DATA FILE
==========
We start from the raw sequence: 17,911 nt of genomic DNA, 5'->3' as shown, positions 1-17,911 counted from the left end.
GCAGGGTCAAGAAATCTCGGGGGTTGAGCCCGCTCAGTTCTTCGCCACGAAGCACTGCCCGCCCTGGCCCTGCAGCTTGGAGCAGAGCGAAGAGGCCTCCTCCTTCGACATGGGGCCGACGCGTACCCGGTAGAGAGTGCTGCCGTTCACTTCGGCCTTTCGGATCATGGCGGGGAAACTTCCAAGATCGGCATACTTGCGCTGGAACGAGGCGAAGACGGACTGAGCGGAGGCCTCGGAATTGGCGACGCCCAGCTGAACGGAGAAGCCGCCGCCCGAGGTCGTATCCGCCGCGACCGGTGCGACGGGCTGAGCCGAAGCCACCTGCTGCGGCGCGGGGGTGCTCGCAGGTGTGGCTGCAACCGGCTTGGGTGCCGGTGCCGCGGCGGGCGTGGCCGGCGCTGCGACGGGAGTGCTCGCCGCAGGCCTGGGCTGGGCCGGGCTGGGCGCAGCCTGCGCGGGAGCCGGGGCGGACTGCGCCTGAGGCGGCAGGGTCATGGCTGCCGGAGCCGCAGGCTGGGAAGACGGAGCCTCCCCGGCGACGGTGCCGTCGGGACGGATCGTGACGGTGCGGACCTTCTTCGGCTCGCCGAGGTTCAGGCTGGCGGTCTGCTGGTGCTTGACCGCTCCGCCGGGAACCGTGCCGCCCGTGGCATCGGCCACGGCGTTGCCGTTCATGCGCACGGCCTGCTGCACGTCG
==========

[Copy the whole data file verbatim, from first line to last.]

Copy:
We start from the raw sequence: 17,911 nt of genomic DNA, 5'->3' as shown, positions 1-17,911 counted from the left end.
GCAGGGTCAAGAAATCTCGGGGGTTGAGCCCGCTCAGTTCTTCGCCACGAAGCACTGCCCGCCCTGGCCCTGCAGCTTGGAGCAGAGCGAAGAGGCCTCCTCCTTCGACATGGGGCCGACGCGTACCCGGTAGAGAGTGCTGCCGTTCACTTCGGCCTTTCGGATCATGGCGGGGAAACTTCCAAGATCGGCATACTTGCGCTGGAACGAGGCGAAGACGGACTGAGCGGAGGCCTCGGAATTGGCGACGCCCAGCTGAACGGAGAAGCCGCCGCCCGAGGTCGTATCCGCCGCGACCGGTGCGACGGGCTGAGCCGAAGCCACCTGCTGCGGCGCGGGGGTGCTCGCAGGTGTGGCTGCAACCGGCTTGGGTGCCGGTGCCGCGGCGGGCGTGGCCGGCGCTGCGACGGGAGTGCTCGCCGCAGGCCTGGGCTGGGCCGGGCTGGGCGCAGCCTGCGCGGGAGCCGGGGCGGACTGCGCCTGAGGCGGCAGGGTCATGGCTGCCGGAGCCGCAGGCTGGGAAGACGGAGCCTCCCCGGCGACGGTGCCGTCGGGACGGATCGTGACGGTGCGGACCTTCTTCGGCTCGCCGAGGTTCAGGCTGGCGGTCTGCTGGTGCTTGACCGCTCCGCCGGGAACCGTGCCGCCCGTGGCATCGGCCACGGCGTTGCCGTTCATGCGCACGGCCTGCTGCACGTCG